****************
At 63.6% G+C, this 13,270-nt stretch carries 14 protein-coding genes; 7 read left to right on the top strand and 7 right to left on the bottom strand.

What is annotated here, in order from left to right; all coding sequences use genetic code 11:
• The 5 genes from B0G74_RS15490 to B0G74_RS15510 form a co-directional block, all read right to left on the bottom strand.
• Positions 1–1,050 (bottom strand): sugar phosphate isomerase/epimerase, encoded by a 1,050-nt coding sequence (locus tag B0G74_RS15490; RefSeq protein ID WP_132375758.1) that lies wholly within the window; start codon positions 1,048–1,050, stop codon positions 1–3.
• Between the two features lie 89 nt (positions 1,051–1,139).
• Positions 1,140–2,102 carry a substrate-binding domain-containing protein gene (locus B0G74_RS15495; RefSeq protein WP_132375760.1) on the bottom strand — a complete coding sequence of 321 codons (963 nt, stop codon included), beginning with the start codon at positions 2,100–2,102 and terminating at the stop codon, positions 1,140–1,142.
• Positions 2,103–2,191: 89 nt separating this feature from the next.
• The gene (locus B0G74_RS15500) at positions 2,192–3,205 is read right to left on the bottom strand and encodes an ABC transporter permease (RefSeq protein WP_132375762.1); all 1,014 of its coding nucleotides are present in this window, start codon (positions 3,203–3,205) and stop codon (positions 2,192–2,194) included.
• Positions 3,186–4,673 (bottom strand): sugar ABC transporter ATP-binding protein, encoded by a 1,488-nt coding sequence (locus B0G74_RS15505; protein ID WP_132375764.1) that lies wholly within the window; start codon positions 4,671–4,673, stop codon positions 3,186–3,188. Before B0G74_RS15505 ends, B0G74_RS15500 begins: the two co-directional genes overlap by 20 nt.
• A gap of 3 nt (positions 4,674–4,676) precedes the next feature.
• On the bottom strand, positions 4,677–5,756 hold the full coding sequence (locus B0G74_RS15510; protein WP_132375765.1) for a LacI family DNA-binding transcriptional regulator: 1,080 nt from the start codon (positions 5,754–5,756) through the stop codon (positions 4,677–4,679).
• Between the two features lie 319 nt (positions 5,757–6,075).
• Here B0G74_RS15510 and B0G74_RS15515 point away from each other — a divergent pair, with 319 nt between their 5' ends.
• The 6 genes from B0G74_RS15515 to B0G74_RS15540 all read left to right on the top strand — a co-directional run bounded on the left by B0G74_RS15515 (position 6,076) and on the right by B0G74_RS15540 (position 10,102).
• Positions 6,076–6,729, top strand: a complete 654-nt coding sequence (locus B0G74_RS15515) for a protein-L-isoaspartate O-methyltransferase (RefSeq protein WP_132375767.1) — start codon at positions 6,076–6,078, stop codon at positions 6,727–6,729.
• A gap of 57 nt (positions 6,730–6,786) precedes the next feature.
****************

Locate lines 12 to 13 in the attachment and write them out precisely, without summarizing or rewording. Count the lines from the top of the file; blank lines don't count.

• Between the two features lie 319 nt (positions 5,757–6,075).
• Here B0G74_RS15510 and B0G74_RS15515 point away from each other — a divergent pair, with 319 nt between their 5' ends.